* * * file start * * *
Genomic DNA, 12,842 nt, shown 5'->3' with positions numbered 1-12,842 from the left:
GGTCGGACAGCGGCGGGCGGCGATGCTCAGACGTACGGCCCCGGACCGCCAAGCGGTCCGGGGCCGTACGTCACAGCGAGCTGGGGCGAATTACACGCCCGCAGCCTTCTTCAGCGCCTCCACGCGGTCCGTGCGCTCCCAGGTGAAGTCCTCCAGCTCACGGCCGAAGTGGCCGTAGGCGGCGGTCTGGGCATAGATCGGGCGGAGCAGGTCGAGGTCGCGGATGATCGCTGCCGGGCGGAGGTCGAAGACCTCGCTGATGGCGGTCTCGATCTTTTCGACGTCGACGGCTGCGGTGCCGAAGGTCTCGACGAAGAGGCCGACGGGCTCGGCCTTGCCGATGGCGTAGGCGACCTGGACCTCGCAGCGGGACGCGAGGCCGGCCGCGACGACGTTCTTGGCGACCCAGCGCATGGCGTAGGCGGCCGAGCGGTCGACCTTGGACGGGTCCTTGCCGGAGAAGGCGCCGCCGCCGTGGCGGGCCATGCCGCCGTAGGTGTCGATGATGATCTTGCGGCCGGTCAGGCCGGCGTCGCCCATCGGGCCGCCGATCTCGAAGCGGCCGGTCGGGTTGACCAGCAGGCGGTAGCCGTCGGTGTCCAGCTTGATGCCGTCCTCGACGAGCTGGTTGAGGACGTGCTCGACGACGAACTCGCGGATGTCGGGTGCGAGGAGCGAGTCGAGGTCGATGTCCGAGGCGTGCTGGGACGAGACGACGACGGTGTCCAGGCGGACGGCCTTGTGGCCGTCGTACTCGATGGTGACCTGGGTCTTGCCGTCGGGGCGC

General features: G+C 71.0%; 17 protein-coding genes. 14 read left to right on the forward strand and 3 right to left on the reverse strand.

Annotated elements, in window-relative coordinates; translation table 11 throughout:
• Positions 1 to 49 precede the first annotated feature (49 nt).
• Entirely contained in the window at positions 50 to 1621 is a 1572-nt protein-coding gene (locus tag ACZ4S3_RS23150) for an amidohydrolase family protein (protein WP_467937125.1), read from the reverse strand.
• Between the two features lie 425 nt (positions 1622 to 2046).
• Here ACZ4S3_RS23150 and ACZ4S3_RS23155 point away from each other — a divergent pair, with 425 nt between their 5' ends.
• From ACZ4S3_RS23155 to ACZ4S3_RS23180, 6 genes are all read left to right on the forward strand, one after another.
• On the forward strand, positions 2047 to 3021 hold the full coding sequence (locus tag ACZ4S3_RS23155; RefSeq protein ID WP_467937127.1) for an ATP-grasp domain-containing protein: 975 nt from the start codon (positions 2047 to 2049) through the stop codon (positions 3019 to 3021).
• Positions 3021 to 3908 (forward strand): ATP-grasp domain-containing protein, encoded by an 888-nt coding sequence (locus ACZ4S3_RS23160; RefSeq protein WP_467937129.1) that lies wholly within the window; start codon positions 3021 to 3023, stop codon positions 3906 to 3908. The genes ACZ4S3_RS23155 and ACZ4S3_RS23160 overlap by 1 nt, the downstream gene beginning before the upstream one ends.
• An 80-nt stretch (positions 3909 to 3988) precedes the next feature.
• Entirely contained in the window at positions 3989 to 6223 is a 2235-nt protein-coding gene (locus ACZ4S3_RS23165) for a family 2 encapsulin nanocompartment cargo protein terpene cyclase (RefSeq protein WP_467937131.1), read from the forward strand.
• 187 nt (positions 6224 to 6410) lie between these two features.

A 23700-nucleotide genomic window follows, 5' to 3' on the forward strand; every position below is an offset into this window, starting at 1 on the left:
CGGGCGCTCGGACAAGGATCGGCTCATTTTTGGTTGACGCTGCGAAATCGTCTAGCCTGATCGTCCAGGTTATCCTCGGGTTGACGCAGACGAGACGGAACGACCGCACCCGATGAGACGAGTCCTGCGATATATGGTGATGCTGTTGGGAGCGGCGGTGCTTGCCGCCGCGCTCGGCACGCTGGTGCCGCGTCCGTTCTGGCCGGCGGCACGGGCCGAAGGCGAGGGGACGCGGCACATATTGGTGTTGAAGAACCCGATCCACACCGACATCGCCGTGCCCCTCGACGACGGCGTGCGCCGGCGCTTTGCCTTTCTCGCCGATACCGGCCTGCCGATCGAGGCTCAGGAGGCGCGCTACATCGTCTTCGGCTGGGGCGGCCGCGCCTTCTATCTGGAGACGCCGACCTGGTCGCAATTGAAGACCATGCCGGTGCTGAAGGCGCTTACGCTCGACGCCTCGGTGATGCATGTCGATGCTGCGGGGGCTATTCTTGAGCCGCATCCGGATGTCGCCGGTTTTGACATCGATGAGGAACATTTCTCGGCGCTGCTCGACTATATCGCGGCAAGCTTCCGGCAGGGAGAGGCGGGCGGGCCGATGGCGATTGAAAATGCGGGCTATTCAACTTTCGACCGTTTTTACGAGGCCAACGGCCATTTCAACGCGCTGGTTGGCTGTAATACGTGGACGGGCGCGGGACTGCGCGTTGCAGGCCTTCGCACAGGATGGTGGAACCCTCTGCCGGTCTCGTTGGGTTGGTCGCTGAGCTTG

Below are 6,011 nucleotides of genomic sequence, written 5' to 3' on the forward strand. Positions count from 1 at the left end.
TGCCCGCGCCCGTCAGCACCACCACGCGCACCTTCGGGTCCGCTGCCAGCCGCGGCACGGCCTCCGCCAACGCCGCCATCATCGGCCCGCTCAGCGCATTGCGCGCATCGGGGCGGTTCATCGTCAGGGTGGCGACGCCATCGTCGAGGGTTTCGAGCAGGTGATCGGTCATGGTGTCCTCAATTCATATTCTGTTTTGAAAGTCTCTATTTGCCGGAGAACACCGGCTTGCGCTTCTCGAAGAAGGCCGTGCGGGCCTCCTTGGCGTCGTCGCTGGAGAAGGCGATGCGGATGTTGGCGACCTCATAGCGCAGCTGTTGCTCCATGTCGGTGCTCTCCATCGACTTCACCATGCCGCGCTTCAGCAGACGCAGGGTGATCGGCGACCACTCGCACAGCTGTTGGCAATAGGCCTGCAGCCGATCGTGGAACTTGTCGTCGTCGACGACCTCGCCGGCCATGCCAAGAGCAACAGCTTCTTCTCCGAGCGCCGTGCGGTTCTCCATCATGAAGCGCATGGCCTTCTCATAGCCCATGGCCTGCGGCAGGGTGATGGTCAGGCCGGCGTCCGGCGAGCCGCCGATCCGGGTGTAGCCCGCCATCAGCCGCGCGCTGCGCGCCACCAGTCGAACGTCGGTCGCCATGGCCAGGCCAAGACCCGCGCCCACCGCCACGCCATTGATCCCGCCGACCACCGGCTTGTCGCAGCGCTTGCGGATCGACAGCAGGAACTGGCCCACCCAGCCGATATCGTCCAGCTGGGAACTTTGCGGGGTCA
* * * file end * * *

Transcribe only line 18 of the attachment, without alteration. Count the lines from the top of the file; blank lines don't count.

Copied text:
TGCCCGCGCCCGTCAGCACCACCACGCGCACCTTCGGGTCCGCTGCCAGCCGCGGCACGGCCTCCGCCAACGCCGCCATCATCGGCCCGCTCAGCGCATTGCGCGCATCGGGGCGGTTCATCGTCAGGGTGGCGACGCCATCGTCGAGGGTTTCGAGCAGGTGATCGGTCATGGTGTCCTCAATTCATATTCTGTTTTGAAAGTCTCTATTTGCCGGAGAACACCGGCTTGCGCTTCTCGAAGAAGGCCGTGCGGGCCTCCTTGGCGTCGTCGCTGGAGAAGGCGATGCGGATGTTGGCGACCTCATAGCGCAGCTGTTGCTCCATGTCGGTGCTCTCCATCGACTTCACCATGCCGCGCTTCAGCAGACGCAGGGTGATCGGCGACCACTCGCACAGCTGTTGGCAATAGGCCTGCAGCCGATCGTGGAACTTGTCGTCGTCGACGACCTCGCCGGCCATGCCAAGAGCAACAGCTTCTTCTCCGAGCGCCGTGCGGTTCTCCATCATGAAGCGCATGGCCTTCTCATAGCCCATGGCCTGCGGCAGGGTGATGGTCAGGCCGGCGTCCGGCGAGCCGCCGATCCGGGTGTAGCCCGCCATCAGCCGCGCGCTGCGCGCCACCAGTCGAACGTCGGTCGCCATGGCCAGGCCAAGACCCGCGCCCACCGCCACGCCATTGATCCCGCCGACCACCGGCTTGTCGCAGCGCTTGCGGATCGACAGCAGGAACTGGCCCACCCAGCCGATATCGTCCAGCTGGGAACTTTGCGGGGTCA